Frank Skinner

David McLaughlin celebrates Frank Skinner's return to stand-up

Can't get a handle on txt spk? Feeling lost in a world of SatNavs and Google? Frank Skinner feels your pain. See, Frank is a man struggling to come to terms with the multimedia demands of the modern age. Having recently celebrated his landmark 50th, the popular comedian is feeling the pinch of a ‘two thirds of the way through life crisis’ and harkening for a return to innocent, simpler times.

As the former chat show host capers onto the expansive, empty stage a bellowing gust of love pours from the sold out Opera House audience. Faux-surprised, he remarks, ‘That’s a very generous welcome you’ve given me, Belfast’. ‘We thought it was Paddy Kielty,’ screams one brave wag in the stalls. ‘No mate, this is the comedy night,’ volleys Skinner, and within seconds of returning to stand-up after a ten year hiatus, it’s clear he hasn’t missed a beat.

That blokey, terrace-friendly repartee is Skinner’s stock-in-trade, having earned his stripes alongside David Baddiel on the buddy banter format of late 90s TV favourite Fantasy Football League. What separated Skinner from wide-boy stereotype and made him a chart-topping, household name, however, was the dichotomy of his endearing, light entertainment-style camp.

Why just tell a joke when you can do it with a knowing nudge and a wink after all? This cheeky chappy quality gives him virtual licence to make light of nerve-touching subjects like paedophilia and the sordid details of the Sir Paul McCartney and Heather Mills saga; somehow getting away with it all by wrapping up his punchlines in cotton-wooled double entendres.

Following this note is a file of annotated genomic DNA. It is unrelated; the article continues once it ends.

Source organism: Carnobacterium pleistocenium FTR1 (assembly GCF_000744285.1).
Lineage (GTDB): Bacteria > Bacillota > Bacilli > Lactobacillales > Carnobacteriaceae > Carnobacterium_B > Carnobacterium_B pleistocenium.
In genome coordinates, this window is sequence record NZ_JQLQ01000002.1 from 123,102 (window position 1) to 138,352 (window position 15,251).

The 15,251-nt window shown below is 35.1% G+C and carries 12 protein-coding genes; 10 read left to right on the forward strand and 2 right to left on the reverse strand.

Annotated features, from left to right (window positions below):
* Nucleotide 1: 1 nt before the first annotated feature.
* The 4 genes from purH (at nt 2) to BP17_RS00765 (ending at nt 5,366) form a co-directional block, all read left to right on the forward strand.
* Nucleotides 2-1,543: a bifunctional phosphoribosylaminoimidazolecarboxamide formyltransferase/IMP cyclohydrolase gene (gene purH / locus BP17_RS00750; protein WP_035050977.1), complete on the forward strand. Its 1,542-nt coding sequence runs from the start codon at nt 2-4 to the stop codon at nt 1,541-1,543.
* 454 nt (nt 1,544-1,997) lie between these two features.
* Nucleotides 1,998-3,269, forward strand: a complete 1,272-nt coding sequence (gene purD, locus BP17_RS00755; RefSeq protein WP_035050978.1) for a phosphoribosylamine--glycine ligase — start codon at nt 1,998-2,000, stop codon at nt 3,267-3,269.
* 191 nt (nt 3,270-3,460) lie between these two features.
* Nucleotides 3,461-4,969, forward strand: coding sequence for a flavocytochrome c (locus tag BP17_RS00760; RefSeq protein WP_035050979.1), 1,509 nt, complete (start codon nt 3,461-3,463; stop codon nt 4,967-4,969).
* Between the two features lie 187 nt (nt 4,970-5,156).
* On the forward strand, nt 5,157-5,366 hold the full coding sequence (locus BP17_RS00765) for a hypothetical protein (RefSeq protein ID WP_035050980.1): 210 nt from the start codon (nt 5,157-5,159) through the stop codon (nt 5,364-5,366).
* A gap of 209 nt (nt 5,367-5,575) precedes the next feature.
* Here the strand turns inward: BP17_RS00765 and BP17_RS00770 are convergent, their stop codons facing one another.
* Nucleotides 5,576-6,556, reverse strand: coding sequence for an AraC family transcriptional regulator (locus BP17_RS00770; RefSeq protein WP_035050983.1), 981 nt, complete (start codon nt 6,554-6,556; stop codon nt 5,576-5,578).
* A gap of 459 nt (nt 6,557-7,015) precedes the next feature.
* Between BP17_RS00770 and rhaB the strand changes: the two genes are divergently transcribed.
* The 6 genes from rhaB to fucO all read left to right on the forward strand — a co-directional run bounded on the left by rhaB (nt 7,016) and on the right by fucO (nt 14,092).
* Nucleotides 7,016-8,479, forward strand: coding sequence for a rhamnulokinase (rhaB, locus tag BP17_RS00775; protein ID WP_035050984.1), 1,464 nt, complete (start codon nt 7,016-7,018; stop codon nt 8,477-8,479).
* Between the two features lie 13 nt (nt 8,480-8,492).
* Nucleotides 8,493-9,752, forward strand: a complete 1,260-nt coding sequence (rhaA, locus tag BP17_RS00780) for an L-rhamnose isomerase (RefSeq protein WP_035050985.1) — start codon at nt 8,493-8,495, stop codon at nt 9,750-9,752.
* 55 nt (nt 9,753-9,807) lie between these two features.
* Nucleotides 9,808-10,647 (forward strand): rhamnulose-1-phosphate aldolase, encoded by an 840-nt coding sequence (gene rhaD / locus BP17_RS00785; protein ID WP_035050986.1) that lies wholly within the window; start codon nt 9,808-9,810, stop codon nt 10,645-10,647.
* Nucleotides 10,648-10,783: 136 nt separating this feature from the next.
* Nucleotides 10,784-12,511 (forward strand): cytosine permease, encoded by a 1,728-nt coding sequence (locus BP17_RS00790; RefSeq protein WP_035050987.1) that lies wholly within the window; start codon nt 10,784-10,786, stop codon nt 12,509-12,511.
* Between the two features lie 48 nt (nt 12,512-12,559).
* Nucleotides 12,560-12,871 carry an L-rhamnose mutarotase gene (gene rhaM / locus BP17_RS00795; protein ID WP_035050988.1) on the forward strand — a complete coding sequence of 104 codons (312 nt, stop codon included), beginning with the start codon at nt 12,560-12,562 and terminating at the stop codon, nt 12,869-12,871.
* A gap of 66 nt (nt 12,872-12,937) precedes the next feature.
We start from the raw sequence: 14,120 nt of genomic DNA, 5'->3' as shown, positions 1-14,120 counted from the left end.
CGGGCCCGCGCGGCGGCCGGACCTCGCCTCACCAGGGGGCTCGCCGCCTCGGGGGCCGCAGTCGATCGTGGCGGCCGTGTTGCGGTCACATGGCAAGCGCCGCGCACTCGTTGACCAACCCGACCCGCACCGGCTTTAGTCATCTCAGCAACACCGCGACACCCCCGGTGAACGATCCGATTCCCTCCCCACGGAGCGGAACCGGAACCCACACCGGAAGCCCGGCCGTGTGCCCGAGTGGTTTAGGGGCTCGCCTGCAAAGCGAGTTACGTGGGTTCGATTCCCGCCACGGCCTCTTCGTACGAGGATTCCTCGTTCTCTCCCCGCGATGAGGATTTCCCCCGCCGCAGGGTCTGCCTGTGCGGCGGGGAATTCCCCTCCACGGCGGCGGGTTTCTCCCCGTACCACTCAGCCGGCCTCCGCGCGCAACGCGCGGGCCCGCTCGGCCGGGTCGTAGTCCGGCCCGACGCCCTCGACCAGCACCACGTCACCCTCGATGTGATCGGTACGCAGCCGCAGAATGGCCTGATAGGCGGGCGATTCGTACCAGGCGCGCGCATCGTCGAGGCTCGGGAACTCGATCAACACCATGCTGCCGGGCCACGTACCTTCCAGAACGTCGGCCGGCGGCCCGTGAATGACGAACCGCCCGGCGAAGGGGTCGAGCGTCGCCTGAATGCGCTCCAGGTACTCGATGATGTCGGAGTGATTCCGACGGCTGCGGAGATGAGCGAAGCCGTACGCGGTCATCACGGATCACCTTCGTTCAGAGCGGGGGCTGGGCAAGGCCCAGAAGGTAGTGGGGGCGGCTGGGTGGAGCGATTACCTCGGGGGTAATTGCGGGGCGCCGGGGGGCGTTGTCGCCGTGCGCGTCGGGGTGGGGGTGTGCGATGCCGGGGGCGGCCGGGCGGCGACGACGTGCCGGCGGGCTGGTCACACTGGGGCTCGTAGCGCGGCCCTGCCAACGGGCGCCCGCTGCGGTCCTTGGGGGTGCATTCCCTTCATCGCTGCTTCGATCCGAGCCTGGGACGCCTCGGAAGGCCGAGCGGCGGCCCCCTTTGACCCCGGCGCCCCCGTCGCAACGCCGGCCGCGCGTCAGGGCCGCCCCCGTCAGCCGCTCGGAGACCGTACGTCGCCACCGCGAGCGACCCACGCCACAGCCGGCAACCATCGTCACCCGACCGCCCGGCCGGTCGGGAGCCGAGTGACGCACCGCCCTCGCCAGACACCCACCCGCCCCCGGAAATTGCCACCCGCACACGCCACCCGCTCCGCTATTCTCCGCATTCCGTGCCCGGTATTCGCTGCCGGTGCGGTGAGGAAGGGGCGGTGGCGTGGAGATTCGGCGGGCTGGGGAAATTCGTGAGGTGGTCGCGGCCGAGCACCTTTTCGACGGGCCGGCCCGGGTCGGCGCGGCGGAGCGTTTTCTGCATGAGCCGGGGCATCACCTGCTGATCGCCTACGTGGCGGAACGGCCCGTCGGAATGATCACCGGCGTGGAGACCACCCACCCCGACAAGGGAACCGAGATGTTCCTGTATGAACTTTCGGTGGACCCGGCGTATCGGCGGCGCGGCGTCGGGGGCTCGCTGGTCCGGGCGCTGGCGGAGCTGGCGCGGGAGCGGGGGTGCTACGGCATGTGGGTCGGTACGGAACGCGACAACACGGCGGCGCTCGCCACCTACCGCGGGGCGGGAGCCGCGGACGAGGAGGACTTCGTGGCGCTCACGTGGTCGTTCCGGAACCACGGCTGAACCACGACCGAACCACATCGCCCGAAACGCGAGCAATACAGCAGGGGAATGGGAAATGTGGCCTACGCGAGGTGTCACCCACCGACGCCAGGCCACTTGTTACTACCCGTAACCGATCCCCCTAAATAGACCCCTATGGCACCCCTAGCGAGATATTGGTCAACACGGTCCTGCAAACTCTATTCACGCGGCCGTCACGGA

‘I was reading Marie Claire the other day,’ he begins one typically ribald anecdote, ‘and apparently some men suffer from clitoriphobia, which is a fear of a lady’s you know what’. Just as he says it, within a split second’s silence one poor man succumbs to an explosive, shuddering sneeze and quick as a cat, Skinner jumps on the opportunity. ‘Apparently some symptoms include violent sneezing…’ he smirks, and torrents of laughter erupt around the hall.

Tottering around the front of stage with the curious duality of boyish joie de vivre and soapboxing pseudo-diva, Skinner is so languorous and easy-going that ten minutes into the performance he has to assure the audience he hasn’t actually begun his routine yet, preferring instead to toy and tease the front rows. Truth is, such interplay is where he shines brightest.

This ease made him a star alongside Baddiel and it was where he was at his best with his guests on television. All by himself, minus a suitable comedy foil, he’s not quite as arresting. But whether he’s bemoaning the prospect of his fifties, lampooning the embarrassing intricacies of his infamously illicit sexual encounters or just doing an effeminate jig across the stage ‘like you do when you played Cowboys as a child’, he’s always likeable if not loveable.

Rounding the performance off with a banjo-led homage to the era of George Formby et al, he leaves the stage to a rousing ovation that tops his entrance; a reminder that despite the risqué material in Frank’s oeuvre, he belongs to a sadly diminishing generation of good-natured, light entertainment humourists.